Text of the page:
All of the children fasted at least for 6 h before surgery and the oral intake of clear fluids was restricted for 2-3 h. Premedication of midazolam (0.5 mg/kg) was orally administered in apple juice (0.5 ml/kg of body weight) 1 h prior to anesthesia. After being admitted to the operating room, the patient's systolic blood pressure (SBP) and heart rate (HR) were continually monitored with a multichannel physiologic monitor (Dateks Ohmeda F-CU8; Datex Instrumentarium, Helsinki, Finland) and the baseline values for SBP and HR were recorded. Thirty minutes before the intubation attempt, the nasal mucosa of both nostrils were anesthetized with a topical vasoconstrictor (0.05% xylometazoline spray, and 2% lidocaine 1 ml two times in each nostril) to attenuate cardiovascular responses and adverse events in all children. Anesthesia was induced with 8% sevoflurane with eight deep breaths via a face mask and the patient was maintained on 4% end-tidal sevoflurane, fentanyl 2 μg/kg and rocuronium 0.6 mg/kg. NTI was achieved 2 min after rocuronium injection. The more patent nostril was selected for intubation. An experienced anesthetist performed all intubations in the study and an assistant applied the maneuvers (jaw trust) and evaluated the patient during the postoperative visits. All NTI, both DLS and FOB, were conducted by the same experienced anesthetist (the anesthetist had performed DLS and the FOB nasal intubation in more than 150 patients, including in at least 100 children before the study). A study nurse documented the anesthetic data and timing. In the DLS group, the spiral tube was inserted into the nose and intubated with a Macintosh laryngoscope (Timesco, London, England) according to conventional procedures using Magill forceps. In the FOB group, NTI was conducted using an FOB with an outer diameter of 3.1 mm (Olympus LF-DP, Tokyo, Japan) through the selected clear nasal passage with a spiral tracheal tube. The appropriate size of the tracheal tube for a child was determined with the following formula : ID (mm) = age/3 + 3.5 in both groups. The same type of tube was used in each group. Before intubation, enough lidocaine gel was placed on the tracheal tube and the FOB was guided into patients with a suitable spiral tracheal tube. All tracheal tubes were cuffed and thermosoftened in warm normal saline and lubricated to reduce mechanic stimuli to airway structures. During the intubation, the head of the patient was the in supine position and an assistant applied a jaw thrust maneuver for opening the nasopharyngeal passage and improved the image in all patients in the FOB group. If indicated (a suboptimal laryngeal view or resistance in passing of the tracheal tube), anterior laryngeal pressure and tongue withdrawal by digital traction was performed to improve the laryngeal field of view, and this procedure was recorded. When the glottis was clearly visible, the FOB was advanced through the vocal cords and jaw thrust maneuver was released. To prevent the stimulation of the carina, the tube was placed 4 cm below the glottis, sliding over the FOB. Intubation was verified with FOB and end-tidal CO2 concentrations at 35–40 mmHg were monitored. A throat pack was inserted by the anesthetist after the measurements were taken. Anesthesia was maintained with 2% sevoflurane and 50% N2O in oxygen with 1.5 l/min fresh gas flow and 35-40 mmHg end-tidal CO2 concentrations. Isolyte-P was administered at rate of 15 ml/kg/h IV and acetaminophen (15 mg/kg) was infused for postoperative analgesia in all children.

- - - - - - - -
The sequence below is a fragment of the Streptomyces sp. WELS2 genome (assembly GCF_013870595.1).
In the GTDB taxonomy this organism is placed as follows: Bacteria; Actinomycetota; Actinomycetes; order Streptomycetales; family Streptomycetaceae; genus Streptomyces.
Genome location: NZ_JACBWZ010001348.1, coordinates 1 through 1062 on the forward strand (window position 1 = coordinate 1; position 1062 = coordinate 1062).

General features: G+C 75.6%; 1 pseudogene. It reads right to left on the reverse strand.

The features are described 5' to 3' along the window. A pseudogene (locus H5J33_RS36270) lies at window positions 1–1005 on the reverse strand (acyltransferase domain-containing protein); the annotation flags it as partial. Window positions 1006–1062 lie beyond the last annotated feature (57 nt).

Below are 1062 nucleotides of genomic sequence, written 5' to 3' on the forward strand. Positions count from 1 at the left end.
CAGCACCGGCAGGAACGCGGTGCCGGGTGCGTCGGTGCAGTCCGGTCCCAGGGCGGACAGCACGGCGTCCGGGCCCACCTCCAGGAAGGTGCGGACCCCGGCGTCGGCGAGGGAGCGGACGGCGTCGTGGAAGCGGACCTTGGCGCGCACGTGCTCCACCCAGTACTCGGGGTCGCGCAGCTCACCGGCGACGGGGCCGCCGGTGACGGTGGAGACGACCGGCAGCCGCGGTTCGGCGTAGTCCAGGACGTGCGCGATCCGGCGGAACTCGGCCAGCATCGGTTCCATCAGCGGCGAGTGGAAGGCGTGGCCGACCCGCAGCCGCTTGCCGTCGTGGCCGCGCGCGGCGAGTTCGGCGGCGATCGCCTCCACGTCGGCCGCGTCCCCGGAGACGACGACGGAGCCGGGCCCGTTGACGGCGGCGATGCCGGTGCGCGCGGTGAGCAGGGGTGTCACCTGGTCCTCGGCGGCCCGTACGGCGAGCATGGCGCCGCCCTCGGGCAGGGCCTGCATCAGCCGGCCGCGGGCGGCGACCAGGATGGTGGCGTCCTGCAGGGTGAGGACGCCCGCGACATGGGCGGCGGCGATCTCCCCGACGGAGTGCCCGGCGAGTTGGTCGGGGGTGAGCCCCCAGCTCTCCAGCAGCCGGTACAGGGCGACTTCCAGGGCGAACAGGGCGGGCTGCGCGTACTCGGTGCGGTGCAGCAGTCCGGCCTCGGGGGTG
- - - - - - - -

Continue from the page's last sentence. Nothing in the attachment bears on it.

SBP and HR were recorded at baseline, after induction of anesthesia, at the time of intubation, and 1, 3, and 5 min after intubation. The intubation time (the time from when manual ventilation with a facemask stopped to restarting ventilation via the nasotracheal tube and when carbon dioxide (CO2) was detected by capnography) was recorded by another anesthetist with a digital stopwatch. Nose bleeding after intubation (epistaxis), laryngospasm, bradycardia (HR < 65 beats/min), hypoxic episodes (SpO2 < 90%) and the surgery type were also recorded. Adverse events (hoarseness, sore throat) were assessed 24 h after surgery. If a sore throat developed, additional analgesics were not administered. If bradycardia or desaturation (SpO2 < 90%) occurred for more than 2 min, the intubation was interrupted and patients were ventilated with 100% oxygen and were administered IV atropine (5-10 μg/kg).
The data were expressed as the mean (standard deviation, SD) or frequencies with percentages, depending on the overall variable distribution. Normality was assessed using the Shapiro–Wilk test. Normally distributed data were analyzed by the independent samples t test. Qualitative data were analyzed using the Pearson chi-square test, Yates corrected chi-square test, and Fisher exact test, as appropriate. P < 0.05 values were considered statistically significant. IBM SPSS statistics version 23.0 for Windows was used for statistical analyses. The number of models was decided by a statistical power analysis after the pretest conclusions were obtained. Power analysis was used to define the minimal clinically important difference in SBP to be 20 mmHg and a standard deviation of residuals was anticipated to be 12.5 mmHg. Therefore, a sample size of 26 children in each group was required for an α of 0.05 and a β of 0.2. To define a 30% difference in the incidence of side effects, 40 children in each group were for an α of 0.05 and a β of 0.2.
| Results|| |